Scraping the oil barrel?

High oil prices have seen oil stocks in OECD countries shrink in 2000 from 1999, touching levels last seen in 1996 when consumption was 6% lower than now. OPEC output by October was 15% higher than a year earlier, but this is unlikely to push prices down significantly before next year, the International Energy Agency (IEA) says. Prices have eased a little since December.

But another report, the OECD’s six-monthly Economic Outlook, says that even if enough crude oil is available to meet demand this winter, there may be bottlenecks in delivering heating oil in some regions. Still, in the longer term, prices are likely to come down substantially, averaging US$21 a barrel in today’s money in 2000-2010, before rising to US$28 by 2020 due to a changing supply-demand balance, the IEA says. But the OECD report warns that governments should be wary of reducing fuel taxes in response to public pressure over high oil prices. This would run counter to environmental policy, given that if governments are to meet their greenhouse gas reduction targets, oil consumption will have to be reduced, and the easiest way to do this is to push the price up.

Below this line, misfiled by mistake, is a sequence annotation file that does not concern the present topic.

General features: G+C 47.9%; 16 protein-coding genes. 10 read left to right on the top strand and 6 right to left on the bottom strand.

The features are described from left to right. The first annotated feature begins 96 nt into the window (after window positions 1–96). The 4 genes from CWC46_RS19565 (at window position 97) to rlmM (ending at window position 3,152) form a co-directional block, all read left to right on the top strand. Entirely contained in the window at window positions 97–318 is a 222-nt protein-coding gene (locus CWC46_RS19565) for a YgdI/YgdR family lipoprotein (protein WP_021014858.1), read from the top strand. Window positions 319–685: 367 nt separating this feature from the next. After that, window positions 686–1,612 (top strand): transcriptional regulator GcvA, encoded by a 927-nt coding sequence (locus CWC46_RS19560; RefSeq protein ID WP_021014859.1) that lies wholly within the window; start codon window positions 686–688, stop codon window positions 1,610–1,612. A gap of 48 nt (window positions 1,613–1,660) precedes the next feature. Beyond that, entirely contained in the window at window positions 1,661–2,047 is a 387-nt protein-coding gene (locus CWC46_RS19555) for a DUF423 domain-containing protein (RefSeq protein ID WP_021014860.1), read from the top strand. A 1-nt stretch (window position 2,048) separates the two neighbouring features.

• OECD Economic Outlook, 2000.

• IEA World Energy Outlook, 2000.

©OECD Observer No 224, January 2001

Economic data

GDP growth: -9.8% Q2/Q1 2020 2020
Consumer price inflation: 1.3% Sep 2020 annual
Trade (G20): -17.7% exp, -16.7% imp, Q2/Q1 2020
Unemployment: 7.3% Sep 2020
Last update: 10 Nov 2020

OECD Observer Newsletter

Stay up-to-date with the latest news from the OECD by signing up for our e-newsletter :

Twitter feed

Digital Editions

Don't miss

Most Popular Articles

NOTE: All signed articles in the OECD Observer express the opinions of the authors
and do not necessarily represent the official views of OECD member countries.

All rights reserved. OECD 2020